Fareed Zakaria at PostGlobal

Fareed Zakaria

Editor of Newsweek International, columnist

PostGlobal co-moderator Fareed Zakaria is editor of Newsweek International, overseeing all Newsweek's editions abroad. He writes a regular column for Newsweek, which also appears in Newsweek International and often The Washington Post. He is a member of the roundtable of ABC News' "This Week with George Stephanapoulos" as well as an analyst for ABC News. And he is the host of a new weekly PBS show, "Foreign Exchange" which focuses on international affairs. His most recent book, "The Future of Freedom," was published in the spring of 2003 and was a New York Times bestseller and is being translated into eighteen languages. He is also the author of "From Wealth to Power: The Unusual Origins of America's World Role" (Princeton University Press), and co-editor of "The American Encounter: The United States and the Making of the Modern World" (Basic Books). Close.

Fareed Zakaria

Editor of Newsweek International, columnist

PostGlobal co-moderator Fareed Zakaria is editor of Newsweek International, overseeing all Newsweek's editions abroad. He writes a regular column for Newsweek, which also appears in Newsweek International and often The Washington Post. more »

Main Page | Fareed Zakaria Archives | PostGlobal Archives


April 2009 Archives



April 5, 2009 10:15 PM

On Energy, Free at Last

Energy independence sounds like such a great idea. if only we could be free ... of what, exactly? The single biggest energy exporter to the U.S. is Canada. And even the petrostates we don't like have to sell us oil at whatever price the market sets. We buy lots from Hugo Chávez in Venezuela. He denounces us, we denounce him, but we happily do business together. After all, what else is he going to do with his oil, drink it?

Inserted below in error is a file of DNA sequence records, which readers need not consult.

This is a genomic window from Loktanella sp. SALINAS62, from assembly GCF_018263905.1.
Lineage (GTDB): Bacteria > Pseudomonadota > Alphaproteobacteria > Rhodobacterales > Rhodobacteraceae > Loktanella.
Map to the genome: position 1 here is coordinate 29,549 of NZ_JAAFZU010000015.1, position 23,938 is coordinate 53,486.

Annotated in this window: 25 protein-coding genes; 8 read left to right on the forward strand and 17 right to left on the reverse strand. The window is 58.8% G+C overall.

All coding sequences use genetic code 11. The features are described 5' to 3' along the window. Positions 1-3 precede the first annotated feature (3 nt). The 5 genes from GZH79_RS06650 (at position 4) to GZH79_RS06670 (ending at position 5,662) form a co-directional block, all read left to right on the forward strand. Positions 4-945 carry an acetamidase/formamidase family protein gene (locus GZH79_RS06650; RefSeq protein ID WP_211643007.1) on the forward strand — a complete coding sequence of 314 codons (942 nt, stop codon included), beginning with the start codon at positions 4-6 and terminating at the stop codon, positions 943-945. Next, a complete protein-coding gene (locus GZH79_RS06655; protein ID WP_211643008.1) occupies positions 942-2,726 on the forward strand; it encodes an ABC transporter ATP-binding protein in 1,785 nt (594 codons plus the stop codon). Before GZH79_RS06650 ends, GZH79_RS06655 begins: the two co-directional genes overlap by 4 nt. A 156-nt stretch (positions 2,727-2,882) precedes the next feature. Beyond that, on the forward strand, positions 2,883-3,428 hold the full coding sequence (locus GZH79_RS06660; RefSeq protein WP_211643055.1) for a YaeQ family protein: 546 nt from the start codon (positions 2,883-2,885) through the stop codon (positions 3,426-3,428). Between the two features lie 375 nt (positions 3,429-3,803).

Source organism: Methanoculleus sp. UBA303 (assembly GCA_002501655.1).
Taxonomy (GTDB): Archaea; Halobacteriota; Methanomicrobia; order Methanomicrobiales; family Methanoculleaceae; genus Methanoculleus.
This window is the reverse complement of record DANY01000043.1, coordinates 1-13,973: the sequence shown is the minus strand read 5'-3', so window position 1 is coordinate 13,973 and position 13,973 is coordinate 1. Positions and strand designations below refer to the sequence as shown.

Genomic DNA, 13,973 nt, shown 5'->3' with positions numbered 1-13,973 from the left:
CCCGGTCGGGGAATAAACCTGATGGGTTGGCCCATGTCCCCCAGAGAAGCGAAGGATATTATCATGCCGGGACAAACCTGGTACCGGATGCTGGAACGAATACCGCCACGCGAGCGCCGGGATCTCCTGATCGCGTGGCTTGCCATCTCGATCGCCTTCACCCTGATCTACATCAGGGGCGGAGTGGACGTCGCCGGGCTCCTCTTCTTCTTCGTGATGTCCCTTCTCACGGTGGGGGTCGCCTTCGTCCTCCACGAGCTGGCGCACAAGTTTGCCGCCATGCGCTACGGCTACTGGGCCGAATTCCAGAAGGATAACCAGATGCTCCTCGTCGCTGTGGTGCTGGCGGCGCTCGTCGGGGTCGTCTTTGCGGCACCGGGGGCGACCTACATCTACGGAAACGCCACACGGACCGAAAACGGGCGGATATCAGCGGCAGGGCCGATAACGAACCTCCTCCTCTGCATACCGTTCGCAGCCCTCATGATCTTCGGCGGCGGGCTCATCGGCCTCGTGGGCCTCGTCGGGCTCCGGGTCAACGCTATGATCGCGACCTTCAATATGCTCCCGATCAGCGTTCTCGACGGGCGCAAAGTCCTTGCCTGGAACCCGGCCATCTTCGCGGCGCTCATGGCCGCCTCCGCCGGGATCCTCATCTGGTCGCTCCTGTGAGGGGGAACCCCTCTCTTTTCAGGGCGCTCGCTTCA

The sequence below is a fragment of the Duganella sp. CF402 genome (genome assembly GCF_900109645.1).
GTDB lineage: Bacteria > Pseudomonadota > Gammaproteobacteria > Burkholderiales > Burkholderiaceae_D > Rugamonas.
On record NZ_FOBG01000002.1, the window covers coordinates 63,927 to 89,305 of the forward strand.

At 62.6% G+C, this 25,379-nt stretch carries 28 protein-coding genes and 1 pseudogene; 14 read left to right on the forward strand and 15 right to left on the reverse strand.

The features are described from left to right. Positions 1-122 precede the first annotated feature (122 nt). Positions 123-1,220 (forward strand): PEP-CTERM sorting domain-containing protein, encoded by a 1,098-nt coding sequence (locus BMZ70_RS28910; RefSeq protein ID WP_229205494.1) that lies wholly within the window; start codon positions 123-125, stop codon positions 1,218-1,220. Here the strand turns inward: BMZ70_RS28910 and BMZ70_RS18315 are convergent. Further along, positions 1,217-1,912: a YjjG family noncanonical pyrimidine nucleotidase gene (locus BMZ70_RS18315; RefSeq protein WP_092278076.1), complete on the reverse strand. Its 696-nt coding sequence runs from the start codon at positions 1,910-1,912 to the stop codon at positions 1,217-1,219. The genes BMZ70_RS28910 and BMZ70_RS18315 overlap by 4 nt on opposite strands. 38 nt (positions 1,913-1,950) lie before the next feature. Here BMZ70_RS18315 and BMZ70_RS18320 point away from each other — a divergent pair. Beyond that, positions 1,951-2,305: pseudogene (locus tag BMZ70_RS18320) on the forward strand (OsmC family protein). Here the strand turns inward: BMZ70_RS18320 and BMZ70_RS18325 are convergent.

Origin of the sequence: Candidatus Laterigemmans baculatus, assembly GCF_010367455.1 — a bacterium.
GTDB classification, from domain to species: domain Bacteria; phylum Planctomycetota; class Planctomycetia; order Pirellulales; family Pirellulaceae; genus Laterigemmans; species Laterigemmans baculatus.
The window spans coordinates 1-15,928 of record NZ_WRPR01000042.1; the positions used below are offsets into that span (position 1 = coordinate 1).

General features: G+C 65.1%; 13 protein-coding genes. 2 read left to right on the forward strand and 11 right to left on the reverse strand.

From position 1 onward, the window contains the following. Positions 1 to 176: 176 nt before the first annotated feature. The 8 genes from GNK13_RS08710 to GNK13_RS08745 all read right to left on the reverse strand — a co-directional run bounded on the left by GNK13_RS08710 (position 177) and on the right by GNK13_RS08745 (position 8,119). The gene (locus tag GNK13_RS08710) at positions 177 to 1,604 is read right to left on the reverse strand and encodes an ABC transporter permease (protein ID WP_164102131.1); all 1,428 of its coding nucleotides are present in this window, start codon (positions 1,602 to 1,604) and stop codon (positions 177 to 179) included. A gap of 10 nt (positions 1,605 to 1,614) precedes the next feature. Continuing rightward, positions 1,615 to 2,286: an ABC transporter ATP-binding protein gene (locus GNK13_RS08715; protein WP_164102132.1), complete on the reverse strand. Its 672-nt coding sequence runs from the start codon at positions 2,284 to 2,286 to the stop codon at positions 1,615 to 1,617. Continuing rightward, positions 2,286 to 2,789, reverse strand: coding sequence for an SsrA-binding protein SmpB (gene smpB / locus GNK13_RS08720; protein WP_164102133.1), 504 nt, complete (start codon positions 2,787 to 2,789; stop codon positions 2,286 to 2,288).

One could make a broader argument: the United States should wean itself off oil in order to diminish its crucial importance in the world of energy. That would make states like Saudi Arabia, Iran, Russia and Venezuela less powerful--and less able to fund militias and terrorist groups. This is a worthwhile goal, but let's be realistic. Given the demands for energy over the next few decades, oil is going to be a key part of the mix, which means that these countries will have plenty of cash. After all, Saudi Arabia was funding extremist Islamic groups in the 1990s, when oil was $20 a barrel. The Saudis were budgeting for oil at $35 until a few years ago--and still swimming in money. I would love to see a world in which radical Islam runs out of money, but I think that we will probably have to struggle against these forces for a long time. There is no quick energy fix.

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April 12, 2009 7:41 PM

A Military for the Real World

"When a true genius appears," the English satirist Jonathan Swift
wrote, "you may know him by this sign; that the dunces are all in
confederacy against him." Genius might be a bit much as a description of